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From the Mischief and Mayhem series , Vol. 1

A rousing kickoff for the Captain Underpants crowd.

First exploits of a would-be superhero and her doughty side-cat.

Missy Go’s mother works outside the home and supports the family financially while her father runs the household. Rafi, her little brother who is adopted, is a straight-A student, unlike Missy. Afflicted with a mischievous streak but yearning to be a superhero, young gadgeteer Missy and her orange tabby cat Gizmo hie off to superhero boot camp—where, alas, she falls in with fellow camper Melvira, who uses her superpowers (or does she?) to make Missy think she’s a good friend, gets them both kicked out, and persuades her that it’s more fun to be a villain. The two have very different ideas about what constitutes villainy, though, and when pranks like stealing all the toilet paper in town don’t float her boat, Melvira trots out both a giant robot and a weapon that sucks the powers out of superheroes. At this, Missy, suited up as “Mischief,” with costumed kitty “Mayhem” attending, reluctantly switches sides. Framed mostly as a flashback, the action hurtles along through irregular panels of hyperkinetic cartoon action and snarky banter to a climactic face-off featuring epic robot battles, lots of slime and toilet paper, and, at the end, drawing lessons and space to create your own characters. Missy and her parents appear Asian; Rafi reads as Black, and the supporting cast is broadly diverse.

A rousing kickoff for the Captain Underpants crowd. (Graphic fantasy. 7-10)

Pub Date: June 15, 2021

ISBN: 978-0-06-297075-6

Page Count: 256

Publisher: Katherine Tegen/HarperCollins

Review Posted Online: April 26, 2021

Kirkus Reviews Issue: May 15, 2021

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From the Captain Underpants series , Vol. 11

Dizzyingly silly.

The famous superhero returns to fight another villain with all the trademark wit and humor the series is known for.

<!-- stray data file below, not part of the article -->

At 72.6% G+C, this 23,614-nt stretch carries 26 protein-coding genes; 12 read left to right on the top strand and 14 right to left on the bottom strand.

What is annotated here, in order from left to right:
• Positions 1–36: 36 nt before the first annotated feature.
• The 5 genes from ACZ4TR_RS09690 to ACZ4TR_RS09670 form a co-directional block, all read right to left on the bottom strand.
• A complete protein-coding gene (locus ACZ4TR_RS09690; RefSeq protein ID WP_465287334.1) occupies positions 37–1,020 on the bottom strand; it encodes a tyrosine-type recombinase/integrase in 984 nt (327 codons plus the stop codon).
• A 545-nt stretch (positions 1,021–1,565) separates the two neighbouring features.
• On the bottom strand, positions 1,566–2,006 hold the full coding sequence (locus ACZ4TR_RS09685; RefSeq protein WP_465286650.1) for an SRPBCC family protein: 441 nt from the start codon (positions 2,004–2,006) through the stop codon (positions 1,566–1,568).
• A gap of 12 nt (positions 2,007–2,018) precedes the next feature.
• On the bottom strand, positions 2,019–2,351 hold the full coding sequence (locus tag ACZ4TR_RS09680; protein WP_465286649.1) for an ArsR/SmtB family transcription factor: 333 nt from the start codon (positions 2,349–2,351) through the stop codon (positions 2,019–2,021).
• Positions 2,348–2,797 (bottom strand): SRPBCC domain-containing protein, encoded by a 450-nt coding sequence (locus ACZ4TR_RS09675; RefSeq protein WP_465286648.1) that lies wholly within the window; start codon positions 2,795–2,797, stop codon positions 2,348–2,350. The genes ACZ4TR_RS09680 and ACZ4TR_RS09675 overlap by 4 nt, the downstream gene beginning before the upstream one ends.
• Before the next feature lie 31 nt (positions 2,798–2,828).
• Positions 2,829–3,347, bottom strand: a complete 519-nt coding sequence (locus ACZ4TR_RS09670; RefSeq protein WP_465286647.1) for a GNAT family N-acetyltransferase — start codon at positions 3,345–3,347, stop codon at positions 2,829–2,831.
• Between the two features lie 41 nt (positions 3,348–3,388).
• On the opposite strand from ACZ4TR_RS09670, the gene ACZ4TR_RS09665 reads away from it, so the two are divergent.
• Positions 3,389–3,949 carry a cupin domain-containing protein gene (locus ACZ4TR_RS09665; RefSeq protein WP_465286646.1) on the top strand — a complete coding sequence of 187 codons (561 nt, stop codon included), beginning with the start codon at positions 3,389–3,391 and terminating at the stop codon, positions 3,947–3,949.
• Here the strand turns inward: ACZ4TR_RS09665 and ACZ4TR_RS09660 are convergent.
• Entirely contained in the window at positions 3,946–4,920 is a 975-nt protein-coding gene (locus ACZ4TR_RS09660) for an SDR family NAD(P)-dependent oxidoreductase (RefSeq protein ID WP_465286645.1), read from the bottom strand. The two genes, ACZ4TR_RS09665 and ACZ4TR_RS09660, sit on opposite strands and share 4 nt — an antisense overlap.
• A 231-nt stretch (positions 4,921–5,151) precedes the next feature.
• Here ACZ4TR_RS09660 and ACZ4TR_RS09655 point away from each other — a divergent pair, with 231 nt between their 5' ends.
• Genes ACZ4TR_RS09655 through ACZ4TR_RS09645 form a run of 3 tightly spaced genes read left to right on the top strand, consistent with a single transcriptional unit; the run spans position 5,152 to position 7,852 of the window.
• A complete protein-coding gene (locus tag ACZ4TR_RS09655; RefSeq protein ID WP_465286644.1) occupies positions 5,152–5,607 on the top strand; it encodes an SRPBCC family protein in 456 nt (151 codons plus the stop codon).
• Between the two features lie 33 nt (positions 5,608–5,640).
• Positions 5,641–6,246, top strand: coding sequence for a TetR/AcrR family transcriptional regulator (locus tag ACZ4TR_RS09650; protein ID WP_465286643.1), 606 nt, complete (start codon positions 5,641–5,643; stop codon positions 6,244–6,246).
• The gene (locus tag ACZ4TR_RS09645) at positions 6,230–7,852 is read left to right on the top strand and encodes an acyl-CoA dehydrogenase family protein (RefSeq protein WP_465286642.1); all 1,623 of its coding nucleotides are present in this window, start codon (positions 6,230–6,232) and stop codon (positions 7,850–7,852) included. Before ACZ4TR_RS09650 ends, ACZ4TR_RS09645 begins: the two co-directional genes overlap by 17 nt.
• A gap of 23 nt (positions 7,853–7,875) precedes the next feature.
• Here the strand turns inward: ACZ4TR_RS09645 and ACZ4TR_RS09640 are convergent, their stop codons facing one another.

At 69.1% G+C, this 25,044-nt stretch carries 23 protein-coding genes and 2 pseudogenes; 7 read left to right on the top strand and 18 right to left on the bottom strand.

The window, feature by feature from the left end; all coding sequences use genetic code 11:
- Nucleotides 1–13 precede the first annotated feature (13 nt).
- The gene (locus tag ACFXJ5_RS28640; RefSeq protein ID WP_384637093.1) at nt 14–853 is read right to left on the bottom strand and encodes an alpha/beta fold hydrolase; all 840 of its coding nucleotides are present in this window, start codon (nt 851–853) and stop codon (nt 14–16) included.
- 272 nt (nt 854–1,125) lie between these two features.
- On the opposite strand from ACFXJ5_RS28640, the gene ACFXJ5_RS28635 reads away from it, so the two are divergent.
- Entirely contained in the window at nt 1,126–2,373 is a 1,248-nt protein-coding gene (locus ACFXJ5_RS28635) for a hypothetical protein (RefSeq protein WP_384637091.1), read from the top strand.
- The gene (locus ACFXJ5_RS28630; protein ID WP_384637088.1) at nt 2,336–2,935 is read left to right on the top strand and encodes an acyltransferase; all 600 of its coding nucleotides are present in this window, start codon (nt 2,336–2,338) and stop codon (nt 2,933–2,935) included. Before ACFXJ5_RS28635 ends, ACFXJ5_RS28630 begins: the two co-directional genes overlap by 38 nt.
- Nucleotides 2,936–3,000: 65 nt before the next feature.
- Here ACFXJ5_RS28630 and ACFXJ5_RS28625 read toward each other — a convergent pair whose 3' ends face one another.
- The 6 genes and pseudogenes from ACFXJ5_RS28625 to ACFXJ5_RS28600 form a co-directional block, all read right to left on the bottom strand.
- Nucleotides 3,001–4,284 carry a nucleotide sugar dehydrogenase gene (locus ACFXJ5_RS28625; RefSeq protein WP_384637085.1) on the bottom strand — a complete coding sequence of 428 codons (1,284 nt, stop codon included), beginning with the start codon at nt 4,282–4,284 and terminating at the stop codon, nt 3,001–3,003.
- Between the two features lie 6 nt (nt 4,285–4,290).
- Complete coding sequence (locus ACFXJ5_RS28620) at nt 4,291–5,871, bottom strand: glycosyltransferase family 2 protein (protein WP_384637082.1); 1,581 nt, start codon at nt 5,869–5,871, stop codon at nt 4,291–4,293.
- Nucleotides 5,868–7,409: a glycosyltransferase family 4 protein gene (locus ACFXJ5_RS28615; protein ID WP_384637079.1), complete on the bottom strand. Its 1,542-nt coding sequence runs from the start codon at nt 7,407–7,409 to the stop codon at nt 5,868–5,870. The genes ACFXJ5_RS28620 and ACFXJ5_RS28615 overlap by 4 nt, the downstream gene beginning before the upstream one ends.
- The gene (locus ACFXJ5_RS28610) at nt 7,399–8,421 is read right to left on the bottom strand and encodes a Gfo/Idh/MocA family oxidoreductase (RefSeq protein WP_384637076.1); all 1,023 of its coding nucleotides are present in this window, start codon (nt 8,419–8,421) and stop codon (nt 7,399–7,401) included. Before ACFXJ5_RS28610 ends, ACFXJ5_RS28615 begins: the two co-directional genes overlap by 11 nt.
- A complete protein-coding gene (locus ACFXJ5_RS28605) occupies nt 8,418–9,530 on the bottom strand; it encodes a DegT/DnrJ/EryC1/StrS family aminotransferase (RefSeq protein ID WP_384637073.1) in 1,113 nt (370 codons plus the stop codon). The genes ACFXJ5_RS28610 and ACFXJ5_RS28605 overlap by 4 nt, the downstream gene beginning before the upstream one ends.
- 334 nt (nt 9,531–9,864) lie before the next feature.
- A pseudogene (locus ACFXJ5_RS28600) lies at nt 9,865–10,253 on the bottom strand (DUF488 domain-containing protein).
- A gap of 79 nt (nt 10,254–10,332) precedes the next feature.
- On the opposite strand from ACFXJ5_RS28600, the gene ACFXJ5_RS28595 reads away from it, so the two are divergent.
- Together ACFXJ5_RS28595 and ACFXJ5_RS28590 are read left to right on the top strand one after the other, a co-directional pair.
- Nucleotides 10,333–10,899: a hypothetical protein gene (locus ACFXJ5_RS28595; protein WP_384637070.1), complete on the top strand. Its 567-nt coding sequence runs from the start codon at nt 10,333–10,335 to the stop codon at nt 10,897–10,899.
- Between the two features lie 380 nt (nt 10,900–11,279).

Despite the title, Captain Underpants is bizarrely absent from most of this adventure. His school-age companions, George and Harold, maintain most of the spotlight. The creative chums fool around with time travel and several wacky inventions before coming upon the evil Turbo Toilet 2000, making its return for vengeance after sitting out a few of the previous books. When the good Captain shows up to save the day, he brings with him dynamic action and wordplay that meet the series’ standards. The Captain Underpants saga maintains its charm even into this, the 11th volume. The epic is filled to the brim with sight gags, toilet humor, flip-o-ramas and anarchic glee. Holding all this nonsense together is the author’s good-natured sense of harmless fun. The humor is never gross or over-the-top, just loud and innocuous. Adults may roll their eyes here and there, but youngsters will eat this up just as quickly as they devoured every other Underpants episode.

Dizzyingly silly. (Humor. 8-10)

Pub Date: Aug. 26, 2014

ISBN: 978-0-545-50490-4

Page Count: 224

Publisher: Scholastic

Review Posted Online: June 3, 2014

Kirkus Reviews Issue: June 15, 2014

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From the Dragon Masters series , Vol. 1

With plenty left to be resolved, the next entry will be eagerly sought after.

Drake has been selected by the king to serve as a Dragon Master, quite a change for an 8-year-old farmer boy.

The dragons are a secret, and the reason King Roland has them is a mystery, but what is clear is that the Dragon Stone has identified Drake as one of the rare few children who have a special connection with dragons and the ability to serve as a trainer. Drake’s dragon is a long brown creature with, at first, no particular talents that Drake can identify. He calls the dragon Worm. It isn’t long before Drake begins to realize he has a very strong connection with Worm and can share what seem to be his dragon’s thoughts. After one of the other Dragon Masters decides to illicitly take the dragons outside, disaster strikes. The cave they are passing through collapses, blocking the passageway, and then Worm’s special talent becomes evident. The first of a new series of early chapter books, this entry is sure to attract fans. Brief chapters, large print, lots of action, attractive illustrations in every spread, including a maplike panorama, an enviable protagonist—who wouldn’t want to be a Dragon Master?—all combine to make an entertaining read.

With plenty left to be resolved, the next entry will be eagerly sought after. (Fantasy. 7-10)

Pub Date: Aug. 24, 2014

ISBN: 978-0-545-64624-6

Page Count: 96

Publisher: Branches/Scholastic

Review Posted Online: June 3, 2014

Kirkus Reviews Issue: June 15, 2014

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